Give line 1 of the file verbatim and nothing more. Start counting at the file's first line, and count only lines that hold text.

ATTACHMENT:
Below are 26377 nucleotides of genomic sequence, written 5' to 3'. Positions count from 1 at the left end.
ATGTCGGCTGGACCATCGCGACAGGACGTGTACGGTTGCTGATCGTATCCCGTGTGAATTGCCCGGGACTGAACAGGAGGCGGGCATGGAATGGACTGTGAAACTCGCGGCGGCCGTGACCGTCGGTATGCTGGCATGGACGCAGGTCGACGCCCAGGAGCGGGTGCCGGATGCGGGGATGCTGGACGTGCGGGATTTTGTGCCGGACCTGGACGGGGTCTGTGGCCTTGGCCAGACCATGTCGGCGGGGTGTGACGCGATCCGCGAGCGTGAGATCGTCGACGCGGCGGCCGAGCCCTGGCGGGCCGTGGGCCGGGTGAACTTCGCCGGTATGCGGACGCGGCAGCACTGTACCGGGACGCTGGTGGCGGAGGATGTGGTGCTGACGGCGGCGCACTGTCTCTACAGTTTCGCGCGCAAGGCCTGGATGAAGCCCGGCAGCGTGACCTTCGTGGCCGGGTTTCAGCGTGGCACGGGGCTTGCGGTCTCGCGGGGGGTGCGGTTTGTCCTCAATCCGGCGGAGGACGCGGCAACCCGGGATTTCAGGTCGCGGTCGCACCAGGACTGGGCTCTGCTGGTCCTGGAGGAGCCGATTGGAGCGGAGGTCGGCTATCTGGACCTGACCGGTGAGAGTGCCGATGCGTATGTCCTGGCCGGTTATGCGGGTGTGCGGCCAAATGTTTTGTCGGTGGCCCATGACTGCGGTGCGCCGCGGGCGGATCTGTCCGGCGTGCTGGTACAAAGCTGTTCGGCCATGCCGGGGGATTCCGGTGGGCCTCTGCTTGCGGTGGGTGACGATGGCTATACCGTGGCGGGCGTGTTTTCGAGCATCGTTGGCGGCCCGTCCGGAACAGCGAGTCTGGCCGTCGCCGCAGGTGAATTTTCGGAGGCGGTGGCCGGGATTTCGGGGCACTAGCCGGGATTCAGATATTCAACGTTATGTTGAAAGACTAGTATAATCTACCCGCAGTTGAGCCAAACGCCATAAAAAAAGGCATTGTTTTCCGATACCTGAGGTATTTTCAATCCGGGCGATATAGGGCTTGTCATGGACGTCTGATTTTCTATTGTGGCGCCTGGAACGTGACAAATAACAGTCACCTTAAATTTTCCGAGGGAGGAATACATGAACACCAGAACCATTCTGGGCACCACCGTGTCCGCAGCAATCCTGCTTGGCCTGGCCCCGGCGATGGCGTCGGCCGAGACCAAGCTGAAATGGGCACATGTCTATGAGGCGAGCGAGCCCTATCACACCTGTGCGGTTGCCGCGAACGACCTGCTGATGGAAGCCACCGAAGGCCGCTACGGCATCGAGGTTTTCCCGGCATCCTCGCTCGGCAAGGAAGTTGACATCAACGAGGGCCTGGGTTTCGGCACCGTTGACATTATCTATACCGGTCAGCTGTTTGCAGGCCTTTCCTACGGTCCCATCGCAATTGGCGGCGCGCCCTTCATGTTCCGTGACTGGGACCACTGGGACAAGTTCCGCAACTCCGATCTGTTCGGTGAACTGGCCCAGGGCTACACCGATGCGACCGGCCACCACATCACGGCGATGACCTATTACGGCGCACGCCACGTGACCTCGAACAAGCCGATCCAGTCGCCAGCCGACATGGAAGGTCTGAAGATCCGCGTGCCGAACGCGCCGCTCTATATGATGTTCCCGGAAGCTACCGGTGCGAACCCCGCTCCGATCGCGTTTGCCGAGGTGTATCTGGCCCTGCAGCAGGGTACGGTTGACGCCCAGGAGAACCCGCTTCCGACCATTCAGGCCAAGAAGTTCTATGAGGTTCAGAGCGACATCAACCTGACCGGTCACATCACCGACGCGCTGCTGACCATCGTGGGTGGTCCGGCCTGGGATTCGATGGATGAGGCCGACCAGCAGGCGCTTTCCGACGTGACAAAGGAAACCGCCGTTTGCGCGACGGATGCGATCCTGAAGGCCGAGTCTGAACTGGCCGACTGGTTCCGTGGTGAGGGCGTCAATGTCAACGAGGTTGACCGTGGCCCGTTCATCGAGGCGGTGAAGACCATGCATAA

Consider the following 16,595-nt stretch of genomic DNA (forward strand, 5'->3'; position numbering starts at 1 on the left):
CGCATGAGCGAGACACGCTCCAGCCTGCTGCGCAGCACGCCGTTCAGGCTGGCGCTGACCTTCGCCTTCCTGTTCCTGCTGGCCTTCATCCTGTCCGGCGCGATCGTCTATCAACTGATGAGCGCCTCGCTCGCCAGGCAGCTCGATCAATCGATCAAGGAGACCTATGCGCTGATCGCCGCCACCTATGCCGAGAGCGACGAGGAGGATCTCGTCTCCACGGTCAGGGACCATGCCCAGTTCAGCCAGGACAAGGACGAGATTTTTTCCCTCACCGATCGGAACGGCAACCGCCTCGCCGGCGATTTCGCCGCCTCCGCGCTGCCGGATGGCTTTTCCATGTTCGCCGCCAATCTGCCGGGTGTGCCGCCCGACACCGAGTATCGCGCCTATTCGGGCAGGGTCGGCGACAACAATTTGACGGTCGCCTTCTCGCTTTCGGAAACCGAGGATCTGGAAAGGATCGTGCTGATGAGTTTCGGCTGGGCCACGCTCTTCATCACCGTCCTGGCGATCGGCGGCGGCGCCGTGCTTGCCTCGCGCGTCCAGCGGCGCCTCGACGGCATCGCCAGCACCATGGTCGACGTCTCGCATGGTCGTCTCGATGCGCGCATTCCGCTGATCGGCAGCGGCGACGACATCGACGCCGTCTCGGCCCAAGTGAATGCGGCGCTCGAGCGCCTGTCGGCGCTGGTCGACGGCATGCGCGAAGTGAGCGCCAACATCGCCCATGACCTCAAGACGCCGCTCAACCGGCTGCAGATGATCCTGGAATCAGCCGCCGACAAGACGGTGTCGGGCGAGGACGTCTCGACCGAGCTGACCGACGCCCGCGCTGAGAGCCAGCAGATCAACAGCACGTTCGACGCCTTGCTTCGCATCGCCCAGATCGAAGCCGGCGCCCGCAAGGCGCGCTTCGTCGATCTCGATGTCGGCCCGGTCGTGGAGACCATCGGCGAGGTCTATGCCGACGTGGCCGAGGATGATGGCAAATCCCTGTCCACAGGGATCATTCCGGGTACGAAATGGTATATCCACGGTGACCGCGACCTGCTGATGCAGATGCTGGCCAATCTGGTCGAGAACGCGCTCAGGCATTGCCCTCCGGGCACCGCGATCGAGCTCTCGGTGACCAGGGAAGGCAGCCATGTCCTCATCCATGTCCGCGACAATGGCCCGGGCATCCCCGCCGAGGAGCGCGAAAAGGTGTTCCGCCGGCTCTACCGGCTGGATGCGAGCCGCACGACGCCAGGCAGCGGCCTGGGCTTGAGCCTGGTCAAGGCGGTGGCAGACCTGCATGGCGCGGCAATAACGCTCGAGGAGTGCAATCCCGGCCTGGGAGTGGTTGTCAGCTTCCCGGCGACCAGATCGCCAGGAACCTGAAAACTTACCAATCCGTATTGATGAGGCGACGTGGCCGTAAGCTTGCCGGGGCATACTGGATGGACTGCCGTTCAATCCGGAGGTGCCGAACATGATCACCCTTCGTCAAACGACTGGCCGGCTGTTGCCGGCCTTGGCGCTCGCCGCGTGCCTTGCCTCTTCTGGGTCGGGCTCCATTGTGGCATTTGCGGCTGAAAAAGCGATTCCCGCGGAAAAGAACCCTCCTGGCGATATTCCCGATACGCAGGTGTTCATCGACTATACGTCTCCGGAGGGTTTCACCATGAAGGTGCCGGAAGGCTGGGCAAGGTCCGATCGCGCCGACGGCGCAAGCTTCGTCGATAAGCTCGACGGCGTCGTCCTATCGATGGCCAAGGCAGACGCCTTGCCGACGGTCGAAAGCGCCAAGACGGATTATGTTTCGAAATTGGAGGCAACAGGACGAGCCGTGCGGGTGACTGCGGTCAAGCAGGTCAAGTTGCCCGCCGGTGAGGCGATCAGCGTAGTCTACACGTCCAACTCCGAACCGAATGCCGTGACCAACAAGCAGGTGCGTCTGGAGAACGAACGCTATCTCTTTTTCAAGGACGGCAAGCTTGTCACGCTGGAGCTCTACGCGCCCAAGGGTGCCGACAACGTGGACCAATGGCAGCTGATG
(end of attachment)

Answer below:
Below are 26377 nucleotides of genomic sequence, written 5' to 3'. Positions count from 1 at the left end.